The Anchor Store Everyone Knows Is Gonna Be Dead Soon: Anchor stores are the huge retail outlets  placed in key points in the mall. They're usually big-name stores with lots of recognition and often deal with upscale clothing or big-ticket purchases like appliances or electronics. Of course, with the big box stores effectively stealing a lot of these customers away, these huge stores (with expensive inventories and massive square footage to pay for) make them pretty huge gambles anymore. Store after store has failed, and the loss of an anchor store can often signify the end of a mall's longevity--these places pay huge rents, after all. But as the retail landscape changes, people are going to be more and more comfortable buying lawn mowers sight unseen on Amazon and not have to deal with commission-begging sales associates.

The Novelty Gag Store You're Embarrassed To Go Into: Oh, who are we kidding. We're talking about Spencer's, and you're still going in to look around. You're going to pretend to look at the T-shirts, but you're going to end up "accidentally" looking at the "adult" toys, and then you're going to realize there's like a 12 year old girl standing next to you, and then you're gonna leave and go home and reflect on your life.

The Vacant Storefront: Lots of pressure is forcing many smaller stores out, too, as well as the anchors. Some of these are long-established retailers; some of these are small, independent shops. In any case, when rent can't be paid, you either have to go out of business or uproot your store and move it to a weird mini-mall above a payday loan outfit, or perhaps opposite the shady pizza place that always smells like armpits.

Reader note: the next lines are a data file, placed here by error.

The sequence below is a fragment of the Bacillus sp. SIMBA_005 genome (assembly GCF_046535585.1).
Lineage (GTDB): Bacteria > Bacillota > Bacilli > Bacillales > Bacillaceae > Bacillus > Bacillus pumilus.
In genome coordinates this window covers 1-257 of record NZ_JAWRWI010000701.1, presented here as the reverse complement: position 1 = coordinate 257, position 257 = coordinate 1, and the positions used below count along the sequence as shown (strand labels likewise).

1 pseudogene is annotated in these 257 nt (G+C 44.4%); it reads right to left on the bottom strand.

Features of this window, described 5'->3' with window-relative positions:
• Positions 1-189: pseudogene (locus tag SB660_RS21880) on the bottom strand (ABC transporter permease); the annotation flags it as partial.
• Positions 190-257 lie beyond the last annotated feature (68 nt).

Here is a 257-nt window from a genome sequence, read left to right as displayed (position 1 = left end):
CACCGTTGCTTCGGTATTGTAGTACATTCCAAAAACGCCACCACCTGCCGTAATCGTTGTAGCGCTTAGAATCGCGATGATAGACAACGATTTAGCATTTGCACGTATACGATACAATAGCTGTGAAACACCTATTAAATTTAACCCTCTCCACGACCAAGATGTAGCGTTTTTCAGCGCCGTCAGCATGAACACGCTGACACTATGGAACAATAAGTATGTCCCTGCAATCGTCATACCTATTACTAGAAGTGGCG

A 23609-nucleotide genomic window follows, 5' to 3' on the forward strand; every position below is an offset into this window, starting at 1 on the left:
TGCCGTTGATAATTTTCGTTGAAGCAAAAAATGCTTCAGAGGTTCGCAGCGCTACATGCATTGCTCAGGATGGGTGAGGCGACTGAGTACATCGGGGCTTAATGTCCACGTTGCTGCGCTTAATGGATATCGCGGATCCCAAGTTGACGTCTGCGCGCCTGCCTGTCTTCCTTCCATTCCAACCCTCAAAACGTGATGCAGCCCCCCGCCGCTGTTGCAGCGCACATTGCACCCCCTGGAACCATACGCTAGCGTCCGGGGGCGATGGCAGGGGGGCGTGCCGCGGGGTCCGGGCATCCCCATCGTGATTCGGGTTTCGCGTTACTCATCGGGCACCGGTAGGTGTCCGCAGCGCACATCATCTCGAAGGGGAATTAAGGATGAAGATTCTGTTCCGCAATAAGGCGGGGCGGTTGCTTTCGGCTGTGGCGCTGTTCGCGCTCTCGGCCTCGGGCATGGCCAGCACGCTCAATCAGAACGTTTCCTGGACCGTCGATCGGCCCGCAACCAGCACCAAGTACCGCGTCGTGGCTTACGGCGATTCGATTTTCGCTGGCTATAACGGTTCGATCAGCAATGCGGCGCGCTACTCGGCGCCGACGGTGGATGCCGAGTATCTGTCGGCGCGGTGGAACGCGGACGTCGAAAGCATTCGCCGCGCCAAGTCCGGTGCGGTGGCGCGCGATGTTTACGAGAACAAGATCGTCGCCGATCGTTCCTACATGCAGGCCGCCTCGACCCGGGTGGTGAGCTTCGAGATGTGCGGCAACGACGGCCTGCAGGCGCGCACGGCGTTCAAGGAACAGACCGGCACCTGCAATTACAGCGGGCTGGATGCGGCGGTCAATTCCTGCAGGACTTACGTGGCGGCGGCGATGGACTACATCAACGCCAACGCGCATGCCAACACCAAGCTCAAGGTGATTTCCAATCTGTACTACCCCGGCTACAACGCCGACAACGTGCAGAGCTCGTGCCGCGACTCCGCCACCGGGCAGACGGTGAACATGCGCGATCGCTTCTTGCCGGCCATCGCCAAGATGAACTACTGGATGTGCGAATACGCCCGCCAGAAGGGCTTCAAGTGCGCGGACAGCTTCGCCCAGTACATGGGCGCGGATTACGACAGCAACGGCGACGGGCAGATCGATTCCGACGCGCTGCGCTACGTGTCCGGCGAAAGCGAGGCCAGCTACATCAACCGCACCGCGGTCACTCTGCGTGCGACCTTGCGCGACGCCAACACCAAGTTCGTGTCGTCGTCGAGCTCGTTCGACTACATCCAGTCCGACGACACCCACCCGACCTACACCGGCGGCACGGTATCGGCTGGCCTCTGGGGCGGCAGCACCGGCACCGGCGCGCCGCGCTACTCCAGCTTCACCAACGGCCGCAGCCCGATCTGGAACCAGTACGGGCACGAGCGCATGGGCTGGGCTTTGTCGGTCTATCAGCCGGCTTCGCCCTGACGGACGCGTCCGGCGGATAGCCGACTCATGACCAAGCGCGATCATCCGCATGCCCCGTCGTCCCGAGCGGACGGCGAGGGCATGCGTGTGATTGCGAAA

The Weird Social Service That Moved Into A Vacant Storefront: Of course, real estate holders don't want to see vacant storefronts; not only is that rent not being paid, but it devalues a shopper's experience from showing up in the first place. The quickest tenants to sign up, of course, are non-profits and government agencies; whether it be a driver's license place, an army recruitment office, or a fake technical school, it at least fills in the storefront with something other than a big lease sign in an empty window that effectively says "I'm sorry you chose to shop here."

That Weird Exit: We all know it exists. All malls have several different exits. Some are next to movie theaters or by the big fountain or next to the store we all know is going out of business soon*. But there's always one exit that's not next to anything. There aren't any stores down that particular arm of the mall; at best, there's a small, unmarked door that goes to the mall manager's office. There aren't any lights outside; they've long stopped working. Foot traffic is negligible. And it's the polar opposite of where the main entrance from the highway to the entire complex is. On the one hand, it means you'll get a prime parking spot and not have to fight other shoppers; on the other hand, there's a pretty good chance you're going to be assaulted. Although, to be fair, given how malls are going right now, you might just be accosted by the mall manager begging you to spend some money there.

For my tastes, as long as he's offering a cheesesteak sandwich and a Cinnabon, I'm in.

*SEARS, OK? WE'RE TALKING ABOUT SEARS.